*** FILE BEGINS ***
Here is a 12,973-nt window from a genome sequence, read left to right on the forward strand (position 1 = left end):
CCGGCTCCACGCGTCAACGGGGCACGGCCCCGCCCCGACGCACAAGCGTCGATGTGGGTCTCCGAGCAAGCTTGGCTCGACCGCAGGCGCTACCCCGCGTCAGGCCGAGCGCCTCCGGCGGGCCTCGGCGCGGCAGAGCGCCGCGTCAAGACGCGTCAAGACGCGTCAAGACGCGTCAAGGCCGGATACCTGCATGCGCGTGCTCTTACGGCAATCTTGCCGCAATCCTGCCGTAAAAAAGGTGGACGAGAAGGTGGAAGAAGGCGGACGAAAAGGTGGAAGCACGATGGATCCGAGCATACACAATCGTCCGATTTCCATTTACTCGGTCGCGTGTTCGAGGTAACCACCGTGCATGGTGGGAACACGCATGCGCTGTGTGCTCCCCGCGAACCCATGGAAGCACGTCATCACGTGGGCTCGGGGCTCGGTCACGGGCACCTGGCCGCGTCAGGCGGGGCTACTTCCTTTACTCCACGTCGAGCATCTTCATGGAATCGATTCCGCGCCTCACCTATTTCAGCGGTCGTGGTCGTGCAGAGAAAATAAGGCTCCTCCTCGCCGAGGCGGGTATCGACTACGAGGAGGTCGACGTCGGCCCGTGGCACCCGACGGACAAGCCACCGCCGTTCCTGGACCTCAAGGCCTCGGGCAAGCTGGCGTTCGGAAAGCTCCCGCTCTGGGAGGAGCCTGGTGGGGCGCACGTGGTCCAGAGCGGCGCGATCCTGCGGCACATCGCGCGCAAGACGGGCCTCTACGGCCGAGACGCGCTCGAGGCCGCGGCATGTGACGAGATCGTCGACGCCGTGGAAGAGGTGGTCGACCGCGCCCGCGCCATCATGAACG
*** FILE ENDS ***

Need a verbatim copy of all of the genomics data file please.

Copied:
Here is a 12,973-nt window from a genome sequence, read left to right on the forward strand (position 1 = left end):
CCGGCTCCACGCGTCAACGGGGCACGGCCCCGCCCCGACGCACAAGCGTCGATGTGGGTCTCCGAGCAAGCTTGGCTCGACCGCAGGCGCTACCCCGCGTCAGGCCGAGCGCCTCCGGCGGGCCTCGGCGCGGCAGAGCGCCGCGTCAAGACGCGTCAAGACGCGTCAAGACGCGTCAAGGCCGGATACCTGCATGCGCGTGCTCTTACGGCAATCTTGCCGCAATCCTGCCGTAAAAAAGGTGGACGAGAAGGTGGAAGAAGGCGGACGAAAAGGTGGAAGCACGATGGATCCGAGCATACACAATCGTCCGATTTCCATTTACTCGGTCGCGTGTTCGAGGTAACCACCGTGCATGGTGGGAACACGCATGCGCTGTGTGCTCCCCGCGAACCCATGGAAGCACGTCATCACGTGGGCTCGGGGCTCGGTCACGGGCACCTGGCCGCGTCAGGCGGGGCTACTTCCTTTACTCCACGTCGAGCATCTTCATGGAATCGATTCCGCGCCTCACCTATTTCAGCGGTCGTGGTCGTGCAGAGAAAATAAGGCTCCTCCTCGCCGAGGCGGGTATCGACTACGAGGAGGTCGACGTCGGCCCGTGGCACCCGACGGACAAGCCACCGCCGTTCCTGGACCTCAAGGCCTCGGGCAAGCTGGCGTTCGGAAAGCTCCCGCTCTGGGAGGAGCCTGGTGGGGCGCACGTGGTCCAGAGCGGCGCGATCCTGCGGCACATCGCGCGCAAGACGGGCCTCTACGGCCGAGACGCGCTCGAGGCCGCGGCATGTGACGAGATCGTCGACGCCGTGGAAGAGGTGGTCGACCGCGCCCGCGCCATCATGAACG